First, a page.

The most frequently quoted example came from the value-for-money unit of the NHS directorate at the Welsh Office. It described a bed as 'a device or arrangement that may be used to permit a patient to lie down when the need to do so is a consequence of the patient's condition rather than a need for active intervention such as examination, diagnostic investigation, manipulative treatment, obstetric delivery or transport'.

Another example quoted, but not attributed, by the Plain English Campaign is: 'This outline regional information strategy is an interim report. In a sense, an information strategy can never be definitive. To talk about information is to talk about objectives. A lot of thought is now being applied throughout the NHS to mission statements and objectives, from which we should obtain a clearer view of our information needs. Objectives never stand still, and therefore an information strategy will of necessity be a continually developing concept. The process of clarification will be incremental, and the concept of a definitive strategy will remain illusory.'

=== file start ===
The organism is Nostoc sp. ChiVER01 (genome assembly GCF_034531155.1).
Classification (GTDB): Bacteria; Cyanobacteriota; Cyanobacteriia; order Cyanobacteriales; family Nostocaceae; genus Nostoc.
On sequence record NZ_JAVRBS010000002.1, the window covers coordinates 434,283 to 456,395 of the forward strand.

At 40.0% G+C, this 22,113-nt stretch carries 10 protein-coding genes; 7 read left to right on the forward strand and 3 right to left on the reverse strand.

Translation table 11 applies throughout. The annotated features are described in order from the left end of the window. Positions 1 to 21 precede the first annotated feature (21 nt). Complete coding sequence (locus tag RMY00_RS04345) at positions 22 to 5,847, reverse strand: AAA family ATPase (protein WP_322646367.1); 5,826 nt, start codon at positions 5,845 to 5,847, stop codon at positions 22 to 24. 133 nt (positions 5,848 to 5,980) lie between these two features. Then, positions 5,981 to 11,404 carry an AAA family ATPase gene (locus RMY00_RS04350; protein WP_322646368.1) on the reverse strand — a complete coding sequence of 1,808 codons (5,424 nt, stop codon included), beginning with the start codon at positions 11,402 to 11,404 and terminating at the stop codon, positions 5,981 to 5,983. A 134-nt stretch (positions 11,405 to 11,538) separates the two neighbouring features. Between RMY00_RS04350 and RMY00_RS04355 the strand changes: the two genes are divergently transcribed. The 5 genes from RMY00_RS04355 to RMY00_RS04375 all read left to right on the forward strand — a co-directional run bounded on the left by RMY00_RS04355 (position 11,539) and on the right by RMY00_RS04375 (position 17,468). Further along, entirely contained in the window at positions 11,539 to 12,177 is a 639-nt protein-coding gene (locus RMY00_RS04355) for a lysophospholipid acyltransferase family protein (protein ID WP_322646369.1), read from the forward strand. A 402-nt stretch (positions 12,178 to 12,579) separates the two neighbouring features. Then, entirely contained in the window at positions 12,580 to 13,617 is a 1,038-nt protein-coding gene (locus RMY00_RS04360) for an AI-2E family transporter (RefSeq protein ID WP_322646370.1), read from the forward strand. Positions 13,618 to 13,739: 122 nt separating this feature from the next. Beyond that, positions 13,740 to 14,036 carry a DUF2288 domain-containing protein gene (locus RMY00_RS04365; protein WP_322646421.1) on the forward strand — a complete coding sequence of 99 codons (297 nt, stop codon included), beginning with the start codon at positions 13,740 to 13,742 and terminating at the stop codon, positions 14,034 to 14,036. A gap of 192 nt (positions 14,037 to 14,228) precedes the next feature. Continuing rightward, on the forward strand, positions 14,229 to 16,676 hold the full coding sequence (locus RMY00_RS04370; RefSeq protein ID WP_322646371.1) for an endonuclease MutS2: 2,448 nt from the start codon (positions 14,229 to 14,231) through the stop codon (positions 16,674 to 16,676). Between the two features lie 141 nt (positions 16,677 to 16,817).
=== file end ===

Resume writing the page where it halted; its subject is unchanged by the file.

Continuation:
Plain English suggested the following: 'This strategy is not set in stone. If our needs or objectives change, then this strategy may need to be altered.'

A third NHS example, also not identified, was: 'We are working towards the continued adoption of clinical developments which minimise the need for patients to be treated on a hospital site.' This was transformed into: 'We want to find ways of treating patients without them having to visit hospital.'